Figuring out what it really means to “build back better” after COVID is a key task of this in-between time, when hope grows but infections and economic woes persist. At this point, little is clear except two facts: there’s lots of federal funding—$81 billion in the American Rescue Plan alone—and the decisions about school next year aren’t just being made in the halls of the Department of Education or the Zooms of local school boards; they are happening around kitchen tables in houses and apartments across the country.
This year has exposed, perhaps more vividly than any other, the fact that schools are places where the intimate dilemmas of parenting and large-scale policy decisions intersect. Several stories in the last month have illustrated it vividly, and as we figure out what better we want for next year—at our own kitchen tables and in larger contexts—it seems logical to keep that intersection in mind.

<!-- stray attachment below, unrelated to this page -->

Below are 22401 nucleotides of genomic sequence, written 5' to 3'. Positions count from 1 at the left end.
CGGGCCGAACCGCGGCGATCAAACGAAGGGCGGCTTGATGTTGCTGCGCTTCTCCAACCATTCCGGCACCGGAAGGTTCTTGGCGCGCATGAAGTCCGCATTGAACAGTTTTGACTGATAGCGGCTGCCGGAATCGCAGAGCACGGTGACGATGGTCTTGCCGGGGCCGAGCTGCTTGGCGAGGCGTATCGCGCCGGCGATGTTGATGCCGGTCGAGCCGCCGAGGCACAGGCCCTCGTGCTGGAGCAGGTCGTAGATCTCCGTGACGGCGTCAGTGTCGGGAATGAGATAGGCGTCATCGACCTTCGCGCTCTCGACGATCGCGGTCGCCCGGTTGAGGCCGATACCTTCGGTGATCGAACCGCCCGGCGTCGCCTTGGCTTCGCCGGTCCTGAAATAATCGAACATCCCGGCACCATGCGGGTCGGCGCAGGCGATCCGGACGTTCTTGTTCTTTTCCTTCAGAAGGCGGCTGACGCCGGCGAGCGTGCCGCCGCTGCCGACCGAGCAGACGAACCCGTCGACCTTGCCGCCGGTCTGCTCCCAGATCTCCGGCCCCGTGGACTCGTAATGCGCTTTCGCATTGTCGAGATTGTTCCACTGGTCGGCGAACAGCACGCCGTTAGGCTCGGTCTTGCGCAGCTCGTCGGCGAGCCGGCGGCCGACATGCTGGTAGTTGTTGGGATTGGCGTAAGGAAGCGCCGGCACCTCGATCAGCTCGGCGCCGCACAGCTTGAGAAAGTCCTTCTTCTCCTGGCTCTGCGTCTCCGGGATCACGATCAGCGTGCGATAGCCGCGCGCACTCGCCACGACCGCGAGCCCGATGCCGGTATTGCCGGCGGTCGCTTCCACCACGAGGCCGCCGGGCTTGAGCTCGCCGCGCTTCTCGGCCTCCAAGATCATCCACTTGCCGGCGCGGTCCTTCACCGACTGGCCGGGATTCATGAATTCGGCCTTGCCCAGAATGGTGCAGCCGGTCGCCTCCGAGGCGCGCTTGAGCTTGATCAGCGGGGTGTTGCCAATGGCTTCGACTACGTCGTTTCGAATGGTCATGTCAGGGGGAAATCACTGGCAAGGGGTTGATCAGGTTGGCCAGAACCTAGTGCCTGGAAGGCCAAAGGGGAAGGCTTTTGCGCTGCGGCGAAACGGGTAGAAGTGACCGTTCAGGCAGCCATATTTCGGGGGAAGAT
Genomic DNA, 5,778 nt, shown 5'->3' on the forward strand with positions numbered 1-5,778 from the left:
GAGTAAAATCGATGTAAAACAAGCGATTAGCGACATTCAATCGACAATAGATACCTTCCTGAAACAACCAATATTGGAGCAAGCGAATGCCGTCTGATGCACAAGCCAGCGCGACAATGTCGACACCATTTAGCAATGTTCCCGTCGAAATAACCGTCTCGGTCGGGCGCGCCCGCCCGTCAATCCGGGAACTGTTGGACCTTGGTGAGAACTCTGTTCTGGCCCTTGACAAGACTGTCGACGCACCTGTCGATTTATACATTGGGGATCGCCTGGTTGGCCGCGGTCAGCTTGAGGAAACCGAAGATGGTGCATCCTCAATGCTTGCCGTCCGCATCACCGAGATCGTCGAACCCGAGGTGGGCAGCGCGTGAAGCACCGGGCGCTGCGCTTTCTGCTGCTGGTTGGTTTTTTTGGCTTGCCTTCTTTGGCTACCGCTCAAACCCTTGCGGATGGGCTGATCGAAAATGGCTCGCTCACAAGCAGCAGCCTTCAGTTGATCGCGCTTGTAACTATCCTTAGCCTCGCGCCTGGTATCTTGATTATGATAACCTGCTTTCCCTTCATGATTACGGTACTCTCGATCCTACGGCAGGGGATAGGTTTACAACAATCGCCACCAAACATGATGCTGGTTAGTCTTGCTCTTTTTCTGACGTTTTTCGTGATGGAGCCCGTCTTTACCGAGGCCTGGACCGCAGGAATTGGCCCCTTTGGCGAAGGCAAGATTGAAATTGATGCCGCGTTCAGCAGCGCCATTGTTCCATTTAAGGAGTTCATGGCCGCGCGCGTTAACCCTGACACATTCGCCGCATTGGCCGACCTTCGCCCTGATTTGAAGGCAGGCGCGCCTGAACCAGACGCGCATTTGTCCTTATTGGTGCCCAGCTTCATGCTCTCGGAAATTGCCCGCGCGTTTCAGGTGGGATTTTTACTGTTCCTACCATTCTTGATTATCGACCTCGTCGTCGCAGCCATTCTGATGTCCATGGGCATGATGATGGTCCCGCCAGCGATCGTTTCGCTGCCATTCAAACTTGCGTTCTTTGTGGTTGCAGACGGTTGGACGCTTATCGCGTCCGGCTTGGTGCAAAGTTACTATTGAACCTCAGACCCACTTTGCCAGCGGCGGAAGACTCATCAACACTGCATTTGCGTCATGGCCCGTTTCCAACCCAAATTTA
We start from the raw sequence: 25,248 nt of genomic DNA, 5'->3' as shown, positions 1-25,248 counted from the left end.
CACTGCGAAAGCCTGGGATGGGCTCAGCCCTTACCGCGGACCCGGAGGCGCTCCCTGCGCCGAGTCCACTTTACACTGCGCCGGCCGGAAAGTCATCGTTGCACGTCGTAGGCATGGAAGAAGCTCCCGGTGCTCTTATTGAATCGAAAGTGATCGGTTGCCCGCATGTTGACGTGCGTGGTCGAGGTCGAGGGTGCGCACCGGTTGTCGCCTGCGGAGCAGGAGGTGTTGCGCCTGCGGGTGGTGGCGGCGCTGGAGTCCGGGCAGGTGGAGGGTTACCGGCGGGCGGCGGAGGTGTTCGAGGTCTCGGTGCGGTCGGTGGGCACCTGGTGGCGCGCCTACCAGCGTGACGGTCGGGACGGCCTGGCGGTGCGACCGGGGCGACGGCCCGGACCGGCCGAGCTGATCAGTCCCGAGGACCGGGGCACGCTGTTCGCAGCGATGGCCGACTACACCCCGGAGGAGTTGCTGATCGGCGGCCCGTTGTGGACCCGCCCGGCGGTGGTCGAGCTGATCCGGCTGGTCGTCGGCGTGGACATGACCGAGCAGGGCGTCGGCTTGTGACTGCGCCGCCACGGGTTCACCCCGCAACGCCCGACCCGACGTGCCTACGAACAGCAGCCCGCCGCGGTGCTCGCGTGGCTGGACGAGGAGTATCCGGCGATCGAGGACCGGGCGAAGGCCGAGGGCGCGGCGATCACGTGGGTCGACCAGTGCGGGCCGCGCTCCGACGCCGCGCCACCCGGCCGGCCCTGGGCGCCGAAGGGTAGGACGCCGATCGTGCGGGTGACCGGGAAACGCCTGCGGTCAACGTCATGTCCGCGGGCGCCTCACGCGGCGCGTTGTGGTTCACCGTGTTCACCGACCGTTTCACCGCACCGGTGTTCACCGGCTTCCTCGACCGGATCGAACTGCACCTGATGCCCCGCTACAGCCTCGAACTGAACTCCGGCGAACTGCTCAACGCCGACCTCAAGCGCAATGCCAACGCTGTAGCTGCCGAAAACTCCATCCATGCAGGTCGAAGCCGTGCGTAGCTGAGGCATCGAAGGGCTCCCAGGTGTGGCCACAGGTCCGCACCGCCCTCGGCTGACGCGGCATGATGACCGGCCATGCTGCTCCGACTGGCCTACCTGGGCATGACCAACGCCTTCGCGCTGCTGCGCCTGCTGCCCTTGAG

The New York Times, for example, profiled New Jersey parents who have made big shifts to enable their children to attend school in person in the face of district closures: paying to enroll them in Catholic or private schools, or even, in one family’s case, selling their house and moving to a district where in-person schooling was happening.